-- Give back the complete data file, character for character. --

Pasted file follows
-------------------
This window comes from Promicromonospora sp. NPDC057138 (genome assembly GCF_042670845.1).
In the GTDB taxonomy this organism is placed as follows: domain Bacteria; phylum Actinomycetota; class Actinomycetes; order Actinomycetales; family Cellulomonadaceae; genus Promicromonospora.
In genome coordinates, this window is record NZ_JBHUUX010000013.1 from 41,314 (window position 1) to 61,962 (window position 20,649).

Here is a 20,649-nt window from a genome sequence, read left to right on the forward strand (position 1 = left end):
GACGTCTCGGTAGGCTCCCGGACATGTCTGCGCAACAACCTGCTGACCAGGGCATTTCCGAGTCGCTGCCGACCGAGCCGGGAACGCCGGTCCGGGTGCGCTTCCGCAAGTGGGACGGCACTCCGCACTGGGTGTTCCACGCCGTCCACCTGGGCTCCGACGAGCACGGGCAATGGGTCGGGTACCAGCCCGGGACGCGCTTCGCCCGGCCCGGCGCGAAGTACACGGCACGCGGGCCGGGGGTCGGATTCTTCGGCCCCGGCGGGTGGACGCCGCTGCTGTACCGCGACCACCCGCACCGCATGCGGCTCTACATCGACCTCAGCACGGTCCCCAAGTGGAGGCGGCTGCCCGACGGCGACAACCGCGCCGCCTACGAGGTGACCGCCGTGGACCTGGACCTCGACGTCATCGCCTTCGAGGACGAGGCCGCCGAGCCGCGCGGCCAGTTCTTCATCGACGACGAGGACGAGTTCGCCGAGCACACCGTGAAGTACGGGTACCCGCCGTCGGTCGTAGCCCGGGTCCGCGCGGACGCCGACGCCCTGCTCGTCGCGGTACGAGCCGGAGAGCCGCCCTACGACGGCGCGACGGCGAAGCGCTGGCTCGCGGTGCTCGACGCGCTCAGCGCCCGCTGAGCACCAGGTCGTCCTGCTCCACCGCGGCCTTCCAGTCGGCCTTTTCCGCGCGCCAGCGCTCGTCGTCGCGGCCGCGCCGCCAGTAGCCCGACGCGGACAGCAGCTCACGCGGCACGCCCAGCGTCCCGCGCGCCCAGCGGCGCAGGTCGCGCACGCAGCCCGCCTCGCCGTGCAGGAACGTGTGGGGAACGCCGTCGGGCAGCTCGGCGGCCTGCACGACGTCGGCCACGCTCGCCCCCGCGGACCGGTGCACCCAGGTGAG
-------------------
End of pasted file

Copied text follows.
This window comes from Promicromonospora sp. NPDC057138 (genome assembly GCF_042670845.1).
In the GTDB taxonomy this organism is placed as follows: domain Bacteria; phylum Actinomycetota; class Actinomycetes; order Actinomycetales; family Cellulomonadaceae; genus Promicromonospora.
In genome coordinates, this window is record NZ_JBHUUX010000013.1 from 41,314 (window position 1) to 61,962 (window position 20,649).

Here is a 20,649-nt window from a genome sequence, read left to right on the forward strand (position 1 = left end):
GACGTCTCGGTAGGCTCCCGGACATGTCTGCGCAACAACCTGCTGACCAGGGCATTTCCGAGTCGCTGCCGACCGAGCCGGGAACGCCGGTCCGGGTGCGCTTCCGCAAGTGGGACGGCACTCCGCACTGGGTGTTCCACGCCGTCCACCTGGGCTCCGACGAGCACGGGCAATGGGTCGGGTACCAGCCCGGGACGCGCTTCGCCCGGCCCGGCGCGAAGTACACGGCACGCGGGCCGGGGGTCGGATTCTTCGGCCCCGGCGGGTGGACGCCGCTGCTGTACCGCGACCACCCGCACCGCATGCGGCTCTACATCGACCTCAGCACGGTCCCCAAGTGGAGGCGGCTGCCCGACGGCGACAACCGCGCCGCCTACGAGGTGACCGCCGTGGACCTGGACCTCGACGTCATCGCCTTCGAGGACGAGGCCGCCGAGCCGCGCGGCCAGTTCTTCATCGACGACGAGGACGAGTTCGCCGAGCACACCGTGAAGTACGGGTACCCGCCGTCGGTCGTAGCCCGGGTCCGCGCGGACGCCGACGCCCTGCTCGTCGCGGTACGAGCCGGAGAGCCGCCCTACGACGGCGCGACGGCGAAGCGCTGGCTCGCGGTGCTCGACGCGCTCAGCGCCCGCTGAGCACCAGGTCGTCCTGCTCCACCGCGGCCTTCCAGTCGGCCTTTTCCGCGCGCCAGCGCTCGTCGTCGCGGCCGCGCCGCCAGTAGCCCGACGCGGACAGCAGCTCACGCGGCACGCCCAGCGTCCCGCGCGCCCAGCGGCGCAGGTCGCGCACGCAGCCCGCCTCGCCGTGCAGGAACGTGTGGGGAACGCCGTCGGGCAGCTCGGCGGCCTGCACGACGTCGGCCACGCTCGCCCCCGCGGACCGGTGCACCCAGGTGAG